In a recent podcast, Natalie Katz of Sage Publications interviewed Julian D. Ford, one of the authors of “Complex Trauma and Aggression in Secure Juvenile Justice Settings.” This study, written by John Chapman, Daniel F. Connor and Keith R. Cruise in addition to Ford, examines the relationship between trauma experienced by young people and aggressive behavior, especially in youths in the juvenile justice system.
Below you’ll find Natalie Katz’s main questions in bold, followed by my summary of Ford’s answers. You can also listen to the full podcast here (it’s about 15 minutes long).
What kinds of trauma are most often experienced by youths?
Most youths experience one traumatic event sometime in their childhoods. These events are very seriously threatening and fall into a few different categories:
- Violation of bodily integrity
- Violent trauma creating serious physical harm
- Accidental trauma (driving collisions, falls, etc)
Although these traumatic situations are often accidental, they can still cause long-lasting stressors that impact youth development. Teens in the justice system often haven’t had the kind of protection we take for granted, which leads to impulsiveness and risk taking.
How can early exposure to traumatic events lead to problems of aggression?
Early trauma flips a switch in a youth’s brain, shifting their thought process from learning to survival. Minor bumps in the road can then seem to be life or death situations to somebody who has experienced trauma, making their reactions extreme. These youths aren’t aggressive because they take pleasure in hurting people, but they’re reacting to what they think are severe threats.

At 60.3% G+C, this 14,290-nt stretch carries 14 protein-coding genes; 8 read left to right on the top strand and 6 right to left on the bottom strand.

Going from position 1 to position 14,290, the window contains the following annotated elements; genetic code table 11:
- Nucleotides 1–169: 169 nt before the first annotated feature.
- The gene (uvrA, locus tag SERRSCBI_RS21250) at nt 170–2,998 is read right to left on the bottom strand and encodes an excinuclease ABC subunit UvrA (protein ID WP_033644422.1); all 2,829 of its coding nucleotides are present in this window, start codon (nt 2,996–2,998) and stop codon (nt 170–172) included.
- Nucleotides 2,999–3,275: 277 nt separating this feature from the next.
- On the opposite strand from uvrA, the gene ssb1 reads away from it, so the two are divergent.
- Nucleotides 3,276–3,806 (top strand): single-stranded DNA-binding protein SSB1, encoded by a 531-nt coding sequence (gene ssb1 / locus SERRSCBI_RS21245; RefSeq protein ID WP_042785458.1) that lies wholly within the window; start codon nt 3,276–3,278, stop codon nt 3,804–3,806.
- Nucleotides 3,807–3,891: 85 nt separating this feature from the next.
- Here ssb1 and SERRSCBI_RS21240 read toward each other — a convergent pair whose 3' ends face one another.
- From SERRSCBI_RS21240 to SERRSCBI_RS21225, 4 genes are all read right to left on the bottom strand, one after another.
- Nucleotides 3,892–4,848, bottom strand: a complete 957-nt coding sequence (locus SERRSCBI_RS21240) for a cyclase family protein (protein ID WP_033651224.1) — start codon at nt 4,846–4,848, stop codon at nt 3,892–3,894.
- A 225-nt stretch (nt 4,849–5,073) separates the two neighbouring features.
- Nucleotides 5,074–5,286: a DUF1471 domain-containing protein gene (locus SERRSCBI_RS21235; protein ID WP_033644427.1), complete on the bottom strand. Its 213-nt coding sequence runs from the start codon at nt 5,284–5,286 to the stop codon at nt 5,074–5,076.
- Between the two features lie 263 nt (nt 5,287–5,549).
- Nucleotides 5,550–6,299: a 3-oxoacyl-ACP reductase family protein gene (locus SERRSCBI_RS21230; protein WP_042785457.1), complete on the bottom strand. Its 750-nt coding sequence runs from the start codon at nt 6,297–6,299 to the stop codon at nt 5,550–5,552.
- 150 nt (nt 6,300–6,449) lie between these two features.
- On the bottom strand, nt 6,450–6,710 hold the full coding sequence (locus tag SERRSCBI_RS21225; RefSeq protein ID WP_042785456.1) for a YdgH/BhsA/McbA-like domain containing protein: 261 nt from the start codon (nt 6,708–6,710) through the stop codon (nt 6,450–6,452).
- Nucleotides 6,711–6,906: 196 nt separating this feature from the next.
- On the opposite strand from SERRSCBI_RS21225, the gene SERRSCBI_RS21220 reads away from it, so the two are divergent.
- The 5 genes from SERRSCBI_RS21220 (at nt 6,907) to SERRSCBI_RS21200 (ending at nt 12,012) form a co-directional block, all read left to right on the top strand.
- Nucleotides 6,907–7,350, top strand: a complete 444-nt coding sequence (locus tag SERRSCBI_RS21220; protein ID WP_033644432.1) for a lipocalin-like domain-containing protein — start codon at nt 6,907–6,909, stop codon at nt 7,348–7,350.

Common reactions also include emotional numbing and social detachment. It’s important to remember that although these youths may appear to be unfeeling, this isn't actually the case. Oftentimes they’ve shut down due to not understanding a traumatic stressor.
How can juvenile justice providers help youths manage aggressive impulses or behavior?
Learning how to understand traumatic stress reactions is critical for youths, parents, caregivers, probation officers, teachers, staff and physicians. The most important thing to understand is that most of these youths are highly intelligent--the issue is that their brain activity has shifted from learning and development to survival.
Many education programs can help those involved with youths in the juvenile justice system. Ford and his colleagues developed TARGET, an educational resource aimed to reset the brain without medication or surgery. Via the TARGET website,
TARGET is an educational and therapeutic approach for the prevention and treatment of post-traumatic stress disorders (PTSD). TARGET provides a seven-step sequence of skills - the FREEDOM Steps - that are designed to enable youth and adults to understand and gain control of trauma-related reactions triggered by current daily life stresses.
The National Child Traumatic Stress Network provides another set of educational resources, including Think Trauma, a four to six hour training program with tools for juvenile justice caregivers. And of course our blog right here has plenty of reading for those looking to catch up on the latest juvenile justice discussion points:
- 10 Things Every Juvenile Court Should Know About Trauma and Delinquency
- JMATE 2012: Bad Kids or Hurt Kids? The Compelling Need for a Trauma Informed Juvenile Justice System
- Punishment vs. Rehabilitation and the Effects of Trauma on High-Risk Youth
- Prison or Prevention: Maltreated Children and the Juvenile Justice System
David Backes writes the Friday news roundup for Reclaiming Futures and contributes articles about juvenile justice reform and adolescent substance abuse treatment to ReclaimingFutures.org. He has a bachelor’s degree in sociology from Santa Clara University. David works as an account executive for Prichard Communications.
Updated: February 08 2018